If you think about it, one of the primary reasons you’re in business is to generate sales. Without sales, there’d be no income; without income, well, there’d be no company of which to speak. How are your business’s sales? Where do you currently stand as far as generating leads, nurturing those leads, and then ultimately closing the deal? For some people, this process is more straightforward than it can be for others. If your small business is experiencing a sales slump, it may be time to introduce some new techniques and motivate your team to “get it done.”
Did you know that employees who have formal sales training are over fifteen percent more likely to close deals than those who have no training in which to speak? And did you know that there are days better than others to make sales calls? This article breaks down some of the top tips for finetuning those sales skills and boosting that bottom line!
It Starts with the Customer
This tip may seem like a no-brainer, but you’d be surprised how many salespeople miss this critical fact: it all needs to center around the customer. What are their needs? What pain points consequently need addressing? How can your product/service improve the quality of their life? Notice that the key is the customer, their needs, and their lives in all of those sentences.
Too many salespeople make it about themselves and their company. They lose sight of what is truly important when closing any deal. People don’t necessarily want to hear about you at length—they want to know what you can do for them. This is what it all comes down to. So what have you done for them? What can you do for them now? And down the road, how can you continue serving them and facilitating their day-to-day lives? Knowing the answers to these questions starts improving your sales technique and closing more deals.
1. Be a Good Listener. Central to any sales-based interaction is the communication between the seller and the consumer, right? Communication is contingent upon listening—effectively so. On your end, you need to listen to what they want, their expectations, and any concerns they may have. And not just listen, but hear what they are conveying to you. You want to ensure also that the person with whom you are talking sees that you are engaged in the conversation. This can be accomplished through body language, posing thoughtful questions relating to what they’ve said, and carefully answering those questions of you.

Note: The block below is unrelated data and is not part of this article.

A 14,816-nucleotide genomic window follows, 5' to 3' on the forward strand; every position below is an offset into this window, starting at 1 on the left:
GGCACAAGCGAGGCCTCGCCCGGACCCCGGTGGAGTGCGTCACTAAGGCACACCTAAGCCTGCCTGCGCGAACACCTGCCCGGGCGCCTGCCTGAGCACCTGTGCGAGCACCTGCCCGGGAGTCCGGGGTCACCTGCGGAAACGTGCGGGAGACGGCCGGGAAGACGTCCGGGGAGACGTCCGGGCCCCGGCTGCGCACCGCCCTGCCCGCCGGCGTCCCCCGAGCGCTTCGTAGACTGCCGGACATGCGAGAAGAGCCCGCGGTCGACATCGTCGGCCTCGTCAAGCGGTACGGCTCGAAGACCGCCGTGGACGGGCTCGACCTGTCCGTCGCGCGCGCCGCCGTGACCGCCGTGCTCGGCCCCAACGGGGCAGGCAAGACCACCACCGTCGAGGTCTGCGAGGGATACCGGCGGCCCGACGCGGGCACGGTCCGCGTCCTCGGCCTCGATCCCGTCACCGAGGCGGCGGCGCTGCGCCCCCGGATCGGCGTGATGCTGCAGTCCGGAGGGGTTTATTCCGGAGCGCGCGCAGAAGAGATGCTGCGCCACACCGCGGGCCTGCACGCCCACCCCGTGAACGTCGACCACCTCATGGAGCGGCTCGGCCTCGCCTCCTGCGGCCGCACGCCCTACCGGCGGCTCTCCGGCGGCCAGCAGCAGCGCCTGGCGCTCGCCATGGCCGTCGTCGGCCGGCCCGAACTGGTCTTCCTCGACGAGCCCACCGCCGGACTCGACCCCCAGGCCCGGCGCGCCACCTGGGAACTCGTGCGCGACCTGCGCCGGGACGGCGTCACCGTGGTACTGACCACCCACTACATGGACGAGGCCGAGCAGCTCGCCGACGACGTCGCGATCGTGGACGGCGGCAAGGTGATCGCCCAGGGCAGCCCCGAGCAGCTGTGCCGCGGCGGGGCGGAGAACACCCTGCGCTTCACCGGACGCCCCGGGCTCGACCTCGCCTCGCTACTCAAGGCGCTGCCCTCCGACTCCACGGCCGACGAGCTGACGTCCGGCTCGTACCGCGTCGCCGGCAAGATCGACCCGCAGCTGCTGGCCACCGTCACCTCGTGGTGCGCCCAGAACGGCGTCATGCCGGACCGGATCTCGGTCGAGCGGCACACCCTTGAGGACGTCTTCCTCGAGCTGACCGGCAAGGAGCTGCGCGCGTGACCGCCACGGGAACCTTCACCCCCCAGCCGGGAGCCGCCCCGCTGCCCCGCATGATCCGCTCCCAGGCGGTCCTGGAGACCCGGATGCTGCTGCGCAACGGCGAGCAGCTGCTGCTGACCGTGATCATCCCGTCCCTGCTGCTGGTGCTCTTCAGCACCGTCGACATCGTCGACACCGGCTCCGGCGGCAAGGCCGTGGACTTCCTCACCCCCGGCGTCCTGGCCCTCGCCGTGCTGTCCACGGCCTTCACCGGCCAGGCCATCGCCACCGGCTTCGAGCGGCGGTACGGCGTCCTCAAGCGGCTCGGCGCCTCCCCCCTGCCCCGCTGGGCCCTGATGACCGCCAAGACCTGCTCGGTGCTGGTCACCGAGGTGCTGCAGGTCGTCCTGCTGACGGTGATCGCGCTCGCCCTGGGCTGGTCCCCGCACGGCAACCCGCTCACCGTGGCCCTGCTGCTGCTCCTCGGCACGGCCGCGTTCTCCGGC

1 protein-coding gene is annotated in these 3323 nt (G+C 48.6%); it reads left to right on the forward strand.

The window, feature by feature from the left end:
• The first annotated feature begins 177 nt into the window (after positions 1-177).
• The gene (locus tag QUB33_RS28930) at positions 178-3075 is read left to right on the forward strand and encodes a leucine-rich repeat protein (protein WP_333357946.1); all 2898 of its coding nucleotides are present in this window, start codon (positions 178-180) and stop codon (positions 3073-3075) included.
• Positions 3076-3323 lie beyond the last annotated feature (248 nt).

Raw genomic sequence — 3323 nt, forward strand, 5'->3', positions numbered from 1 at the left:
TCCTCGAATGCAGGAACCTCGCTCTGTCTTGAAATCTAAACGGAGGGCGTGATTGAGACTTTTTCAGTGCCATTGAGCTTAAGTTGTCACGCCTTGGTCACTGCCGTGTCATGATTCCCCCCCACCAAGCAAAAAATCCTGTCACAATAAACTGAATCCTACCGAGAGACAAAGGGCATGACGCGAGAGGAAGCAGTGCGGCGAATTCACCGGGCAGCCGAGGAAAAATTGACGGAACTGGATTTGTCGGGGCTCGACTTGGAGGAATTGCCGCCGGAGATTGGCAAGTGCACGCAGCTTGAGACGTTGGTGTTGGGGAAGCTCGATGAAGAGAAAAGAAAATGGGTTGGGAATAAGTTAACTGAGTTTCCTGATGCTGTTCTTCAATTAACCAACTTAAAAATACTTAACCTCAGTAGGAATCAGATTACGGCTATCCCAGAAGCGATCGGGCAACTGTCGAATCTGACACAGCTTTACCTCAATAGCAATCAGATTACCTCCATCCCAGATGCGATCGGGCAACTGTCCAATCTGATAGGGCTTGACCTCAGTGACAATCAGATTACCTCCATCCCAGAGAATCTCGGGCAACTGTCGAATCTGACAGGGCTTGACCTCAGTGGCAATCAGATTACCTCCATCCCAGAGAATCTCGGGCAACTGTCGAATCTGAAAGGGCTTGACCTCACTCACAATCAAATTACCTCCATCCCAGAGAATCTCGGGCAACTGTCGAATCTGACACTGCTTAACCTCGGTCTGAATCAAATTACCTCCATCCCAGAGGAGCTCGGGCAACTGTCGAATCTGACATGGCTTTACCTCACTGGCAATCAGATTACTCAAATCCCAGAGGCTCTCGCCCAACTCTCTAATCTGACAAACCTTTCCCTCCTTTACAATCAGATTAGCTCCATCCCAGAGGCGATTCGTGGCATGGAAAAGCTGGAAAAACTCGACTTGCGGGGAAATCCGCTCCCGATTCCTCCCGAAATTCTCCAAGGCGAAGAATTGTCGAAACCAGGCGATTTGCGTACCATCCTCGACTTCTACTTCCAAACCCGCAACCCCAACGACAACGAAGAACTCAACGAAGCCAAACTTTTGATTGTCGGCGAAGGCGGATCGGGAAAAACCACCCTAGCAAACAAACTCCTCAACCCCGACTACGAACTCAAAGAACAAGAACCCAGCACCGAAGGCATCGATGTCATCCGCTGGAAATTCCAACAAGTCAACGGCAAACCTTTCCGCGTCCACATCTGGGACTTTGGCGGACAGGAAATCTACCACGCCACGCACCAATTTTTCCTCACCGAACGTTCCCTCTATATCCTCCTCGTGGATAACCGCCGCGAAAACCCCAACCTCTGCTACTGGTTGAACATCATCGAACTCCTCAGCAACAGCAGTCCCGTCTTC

2. Know Your Product/Service Inside and Out. The customer expects you to be an expert in what you sell, plain and simple. Sure, there may be times when you don’t have all the answers, which is fine. However, going into any call, meeting, or customer interaction, gather as much knowledge as you can and be confident in your understanding of what your company sells. Don’t just try and BS your way through; be honest and offer to find the answers they seek. The last thing people want is to deal with someone who seems shaky at best with the product/service they sell.
3. Learn How to Be an Effective Problem Solver. During the sales process, problems may arise—this is not an uncommon occurrence. You need to be invested in trying to solve the problems to the best of your ability. Of course, you will be eager to close the deal and get the sale, but you also have to be able and willing to address any issues/concerns that the customer has. This inevitably demonstrates that you care about your customer’s needs beyond just the numbers and final sale.
4. Be Willing To Demo A Product. Explaining what you have to offer and how it can benefit them is excellent, but demonstrating that product can undoubtedly go a long way toward solidifying that sale. If a client sees that what they are about to purchase is inordinately complex, even the salesperson will hesitate to pull the trigger on buying. The key is to make it easy. Create an easy-to-follow demo, and you will generate more sales.
5. Cold Calling is Not a Lost Art. In this digital day and age, there are many ways to reach out to prospective clients. Cold calling—the old-fashioned way, on the phone—is not a lost art. Some studies have shown that phone calls are still the number one way to generate viable leads. There is something personal about talking to someone, mainly when most phone calls people make to businesses are automated. You do want to keep in mind the day/time of the phone calls. For example, the best time of day to cold call is toward the end of the workday, versus early on when people are scrambling to get ready and get to work. The best days, according to surveys, tend to be Thursdays, with Fridays being a definite no-go.
6. Don’t Be Afraid to Collaborate. Sure, you want to hit your sales quota. You want to make that end of the money goal. And that is great, but often, more can come out of collaborating with your co-workers. If clients see that you work as a team, they will be more inspired to buy from you, as various studies have found. The goal is to give the customer the best service possible, and sometimes this may mean collaborating with someone else.
7. Leverage your Social Media. Many salespeople shortchange the value of social media. Everyone is on social media—to the tune of 3 billion-plus people worldwide. Suppose you are not using your accounts to advertise your products and connect with users (a.k.a. potential clients), nurture leads, and answer questions/respond to feedback. In that case, you are missing a valuable opportunity.
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